Get the latest market trends in your inbox

Stay on top of the latest market trends and economic insights with the Axios Markets newsletter. Sign up for free.

Please enter a valid email.

Please enter a valid email.

Subscription failed
Thank you for subscribing!

Catch up on coronavirus stories and special reports, curated by Mike Allen everyday

Catch up on coronavirus stories and special reports, curated by Mike Allen everyday

Please enter a valid email.

Please enter a valid email.

Subscription failed
Thank you for subscribing!

Denver news in your inbox

Catch up on the most important stories affecting your hometown with Axios Denver

Please enter a valid email.

Please enter a valid email.

Subscription failed
Thank you for subscribing!

Des Moines news in your inbox

Catch up on the most important stories affecting your hometown with Axios Des Moines

Please enter a valid email.

Please enter a valid email.

Subscription failed
Thank you for subscribing!

Minneapolis-St. Paul news in your inbox

Catch up on the most important stories affecting your hometown with Axios Minneapolis-St. Paul

Please enter a valid email.

Please enter a valid email.

Subscription failed
Thank you for subscribing!

Tampa-St. Petersburg news in your inbox

Catch up on the most important stories affecting your hometown with Axios Tampa-St. Petersburg

Please enter a valid email.

Please enter a valid email.

Subscription failed
Thank you for subscribing!

Please enter a valid email.

Please enter a valid email.

Subscription failed
Thank you for subscribing!

President Trump. Photo: Jabin Botsford/The Washington Post via Getty Images

The Trump administration announced on Friday that Chinese journalists working for non-American media outlets in the U.S. will be limited to 90-day work visas, The New York Times reports.

The big picture: The U.S. and China have gone back and forth for months over the other's media presence as relations between the two countries deteriorate, per the Times. The latest restrictions from the U.S. will likely escalate tensions as the two nations battle for global influence.

The state of play: Chinese journalists used to have open-ended, single-entry stays in the U.S. They will be able to apply for extensions, but those, too, will be limited to 90 days, the Times notes.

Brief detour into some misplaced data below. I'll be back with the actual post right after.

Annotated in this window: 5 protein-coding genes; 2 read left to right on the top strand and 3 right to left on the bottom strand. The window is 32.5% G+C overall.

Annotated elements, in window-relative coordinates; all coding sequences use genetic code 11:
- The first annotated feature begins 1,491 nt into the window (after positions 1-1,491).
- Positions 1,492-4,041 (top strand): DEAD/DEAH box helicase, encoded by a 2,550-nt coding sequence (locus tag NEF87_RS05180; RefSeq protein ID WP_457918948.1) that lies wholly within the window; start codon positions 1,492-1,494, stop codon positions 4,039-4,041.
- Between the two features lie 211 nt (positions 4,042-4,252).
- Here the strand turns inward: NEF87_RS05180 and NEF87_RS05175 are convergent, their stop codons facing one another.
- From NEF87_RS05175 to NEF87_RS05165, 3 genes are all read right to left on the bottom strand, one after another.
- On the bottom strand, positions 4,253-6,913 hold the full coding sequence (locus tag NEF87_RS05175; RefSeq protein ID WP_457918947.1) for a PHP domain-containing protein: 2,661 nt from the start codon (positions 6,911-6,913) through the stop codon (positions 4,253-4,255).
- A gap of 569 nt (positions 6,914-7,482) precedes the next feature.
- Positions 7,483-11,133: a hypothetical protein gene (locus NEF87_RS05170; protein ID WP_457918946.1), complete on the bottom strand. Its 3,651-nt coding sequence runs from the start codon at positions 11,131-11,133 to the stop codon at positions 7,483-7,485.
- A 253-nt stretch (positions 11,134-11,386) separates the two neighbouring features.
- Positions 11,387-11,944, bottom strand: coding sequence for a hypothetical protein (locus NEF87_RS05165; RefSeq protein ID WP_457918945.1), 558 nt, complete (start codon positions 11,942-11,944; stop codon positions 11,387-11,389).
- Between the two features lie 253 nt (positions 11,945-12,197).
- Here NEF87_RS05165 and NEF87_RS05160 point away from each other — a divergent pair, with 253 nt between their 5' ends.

What they're saying:

  • American officials said the new restrictions are needed to counterbalance the "suppression of independent journalism" in China.
  • Both American and Chinese journalists have expressed concerns that the back-and-forth between the two countries will impede on their ability to properly report.

What to watch, via Axios' Bethany Allen-Ebrahimian: China will likely respond to the restrictions with its own against American journalists.

Go deeper: The debate over U.S. restrictions on Chinese journalists

Go deeper

Jun 21, 2020 - World

Exclusive: Trump held off on Xinjiang sanctions for China trade deal

Illustration: Aïda Amer/Axios

In an Oval Office interview on Friday afternoon, President Trump told me that he held off on imposing Treasury sanctions against Chinese officials involved with the Xinjiang mass detention camps because doing so would have interfered with his trade deal with Beijing.

Driving the news: Asked why he hadn't yet enacted Treasury sanctions against Chinese Communist Party officials or entities tied to the camps where the Chinese government detains Uighurs and other Muslim minorities, Trump replied, "Well, we were in the middle of a major trade deal."

1 hour ago - Health

Standardized testing becomes another pandemic victim

Photo: Edmund D. Fountain for The Washington Post via Getty

National standardized reading and math tests have been pushed from next year to 2022, the National Center for Education Statistics (NCES) announced Wednesday.

Why it matters: There’s mounting national evidence that students are suffering major setbacks this year, with a surge in the number of failing grades.

1 hour ago - World

European countries extend lockdowns

A medical worker takes a COVID-19 throat swab sample at the Berlin-Brandenburg Airport. Photo by Maja Hitij via Getty

Recent spikes in COVID-19 infections across Europe have led authorities to extend restrictions ahead of the holiday season.

Why it matters: "Relaxing too fast and too much is a risk for a third wave after Christmas," said European Commission President Ursula von der Leyen.